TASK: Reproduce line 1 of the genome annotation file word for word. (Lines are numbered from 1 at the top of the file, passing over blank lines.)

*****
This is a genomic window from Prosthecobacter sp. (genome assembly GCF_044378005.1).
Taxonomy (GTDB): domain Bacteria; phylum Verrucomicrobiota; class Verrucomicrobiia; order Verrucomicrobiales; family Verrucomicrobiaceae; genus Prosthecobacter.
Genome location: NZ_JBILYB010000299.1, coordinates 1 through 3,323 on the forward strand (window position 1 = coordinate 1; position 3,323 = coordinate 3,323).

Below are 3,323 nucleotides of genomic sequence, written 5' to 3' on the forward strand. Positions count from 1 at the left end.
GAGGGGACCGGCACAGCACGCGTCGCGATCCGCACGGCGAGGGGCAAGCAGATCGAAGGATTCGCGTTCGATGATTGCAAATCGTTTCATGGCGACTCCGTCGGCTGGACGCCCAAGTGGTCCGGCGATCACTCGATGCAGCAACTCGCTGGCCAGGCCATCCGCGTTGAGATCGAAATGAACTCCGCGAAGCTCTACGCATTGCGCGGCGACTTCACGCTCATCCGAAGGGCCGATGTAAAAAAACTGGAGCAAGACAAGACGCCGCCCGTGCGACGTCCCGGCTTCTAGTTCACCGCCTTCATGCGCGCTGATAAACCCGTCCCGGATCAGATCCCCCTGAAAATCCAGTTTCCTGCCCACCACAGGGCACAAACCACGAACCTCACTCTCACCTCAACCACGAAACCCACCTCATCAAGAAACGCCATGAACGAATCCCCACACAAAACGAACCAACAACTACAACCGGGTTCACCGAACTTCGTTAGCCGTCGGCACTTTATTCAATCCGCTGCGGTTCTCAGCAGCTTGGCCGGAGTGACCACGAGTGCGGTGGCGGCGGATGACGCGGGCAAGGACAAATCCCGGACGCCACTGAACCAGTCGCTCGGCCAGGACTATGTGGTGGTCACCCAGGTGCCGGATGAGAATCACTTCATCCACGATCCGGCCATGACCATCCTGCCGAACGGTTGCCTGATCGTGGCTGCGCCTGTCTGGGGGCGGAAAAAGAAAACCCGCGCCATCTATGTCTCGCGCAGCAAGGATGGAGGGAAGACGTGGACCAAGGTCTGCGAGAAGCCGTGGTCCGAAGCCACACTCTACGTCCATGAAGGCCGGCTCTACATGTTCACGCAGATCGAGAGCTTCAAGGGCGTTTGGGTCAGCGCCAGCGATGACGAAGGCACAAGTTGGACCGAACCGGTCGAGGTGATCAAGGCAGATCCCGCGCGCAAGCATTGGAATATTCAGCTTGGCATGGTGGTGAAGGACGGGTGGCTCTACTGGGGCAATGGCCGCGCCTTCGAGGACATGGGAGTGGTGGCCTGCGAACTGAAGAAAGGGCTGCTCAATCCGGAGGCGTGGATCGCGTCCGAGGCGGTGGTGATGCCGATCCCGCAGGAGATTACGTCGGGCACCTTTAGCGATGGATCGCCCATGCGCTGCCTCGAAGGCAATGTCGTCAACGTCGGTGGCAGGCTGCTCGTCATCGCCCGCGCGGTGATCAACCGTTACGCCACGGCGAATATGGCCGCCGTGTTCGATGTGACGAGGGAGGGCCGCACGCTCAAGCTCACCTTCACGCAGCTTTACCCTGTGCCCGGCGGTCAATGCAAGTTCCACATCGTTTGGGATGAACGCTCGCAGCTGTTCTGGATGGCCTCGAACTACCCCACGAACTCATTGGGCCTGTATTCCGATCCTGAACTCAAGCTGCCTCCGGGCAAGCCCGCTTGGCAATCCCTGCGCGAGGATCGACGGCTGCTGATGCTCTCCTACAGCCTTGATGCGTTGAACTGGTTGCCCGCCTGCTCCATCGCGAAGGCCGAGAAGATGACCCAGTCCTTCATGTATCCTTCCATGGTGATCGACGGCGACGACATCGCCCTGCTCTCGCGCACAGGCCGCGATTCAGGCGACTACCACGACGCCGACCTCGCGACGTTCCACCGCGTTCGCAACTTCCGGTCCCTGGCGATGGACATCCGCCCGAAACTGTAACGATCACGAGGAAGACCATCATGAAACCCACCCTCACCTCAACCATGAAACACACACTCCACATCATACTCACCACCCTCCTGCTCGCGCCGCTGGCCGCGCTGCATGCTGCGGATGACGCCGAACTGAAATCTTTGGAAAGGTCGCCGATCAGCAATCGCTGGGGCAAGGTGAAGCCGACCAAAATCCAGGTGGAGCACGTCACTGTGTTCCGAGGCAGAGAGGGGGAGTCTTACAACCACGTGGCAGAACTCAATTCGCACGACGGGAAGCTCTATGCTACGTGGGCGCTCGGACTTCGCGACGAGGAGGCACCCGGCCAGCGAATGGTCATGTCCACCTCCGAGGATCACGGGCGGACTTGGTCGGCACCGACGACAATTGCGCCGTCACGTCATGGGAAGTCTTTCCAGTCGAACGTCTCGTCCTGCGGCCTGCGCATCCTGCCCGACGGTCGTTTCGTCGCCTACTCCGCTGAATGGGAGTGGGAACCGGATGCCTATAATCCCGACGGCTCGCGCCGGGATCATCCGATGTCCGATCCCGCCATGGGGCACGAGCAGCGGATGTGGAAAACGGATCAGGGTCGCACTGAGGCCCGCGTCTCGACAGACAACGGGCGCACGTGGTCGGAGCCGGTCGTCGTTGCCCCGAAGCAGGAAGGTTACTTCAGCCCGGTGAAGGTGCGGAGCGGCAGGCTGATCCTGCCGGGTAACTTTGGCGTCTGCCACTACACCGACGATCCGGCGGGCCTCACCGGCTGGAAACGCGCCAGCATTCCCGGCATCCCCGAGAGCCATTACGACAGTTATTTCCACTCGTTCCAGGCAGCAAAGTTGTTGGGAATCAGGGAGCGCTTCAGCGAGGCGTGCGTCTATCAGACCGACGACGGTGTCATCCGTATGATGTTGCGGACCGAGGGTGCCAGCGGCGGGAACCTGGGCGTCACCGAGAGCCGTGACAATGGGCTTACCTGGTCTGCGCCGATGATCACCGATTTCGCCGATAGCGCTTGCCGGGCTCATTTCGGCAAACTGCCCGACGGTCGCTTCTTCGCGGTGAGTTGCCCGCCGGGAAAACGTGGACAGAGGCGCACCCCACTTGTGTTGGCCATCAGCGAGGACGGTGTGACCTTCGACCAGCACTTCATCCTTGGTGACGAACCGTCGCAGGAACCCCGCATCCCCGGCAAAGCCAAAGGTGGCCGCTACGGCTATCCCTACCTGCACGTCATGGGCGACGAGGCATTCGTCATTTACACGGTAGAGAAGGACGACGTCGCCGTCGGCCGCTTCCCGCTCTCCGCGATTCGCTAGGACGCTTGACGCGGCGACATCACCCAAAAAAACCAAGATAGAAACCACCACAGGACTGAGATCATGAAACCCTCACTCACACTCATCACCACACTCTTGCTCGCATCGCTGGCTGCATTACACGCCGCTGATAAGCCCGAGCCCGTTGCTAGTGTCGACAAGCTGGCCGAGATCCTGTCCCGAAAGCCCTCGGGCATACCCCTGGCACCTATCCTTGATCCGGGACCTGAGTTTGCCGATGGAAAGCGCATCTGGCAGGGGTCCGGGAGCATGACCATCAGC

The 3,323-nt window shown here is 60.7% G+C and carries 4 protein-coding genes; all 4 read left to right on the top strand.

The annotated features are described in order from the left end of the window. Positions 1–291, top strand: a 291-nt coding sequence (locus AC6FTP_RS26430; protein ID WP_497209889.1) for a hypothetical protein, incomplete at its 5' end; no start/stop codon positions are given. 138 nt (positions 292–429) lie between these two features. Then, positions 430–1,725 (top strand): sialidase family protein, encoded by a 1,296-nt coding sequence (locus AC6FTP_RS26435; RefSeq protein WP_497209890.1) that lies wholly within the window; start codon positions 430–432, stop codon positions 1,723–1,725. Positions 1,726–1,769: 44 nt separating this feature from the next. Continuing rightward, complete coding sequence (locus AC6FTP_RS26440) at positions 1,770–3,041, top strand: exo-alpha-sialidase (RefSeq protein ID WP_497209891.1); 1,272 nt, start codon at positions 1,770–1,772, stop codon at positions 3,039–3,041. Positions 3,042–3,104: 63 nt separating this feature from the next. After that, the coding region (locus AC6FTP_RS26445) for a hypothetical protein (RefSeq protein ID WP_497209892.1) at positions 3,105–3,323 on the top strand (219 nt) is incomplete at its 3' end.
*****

This is a genomic window from Prosthecobacter sp. (genome assembly GCF_044378005.1).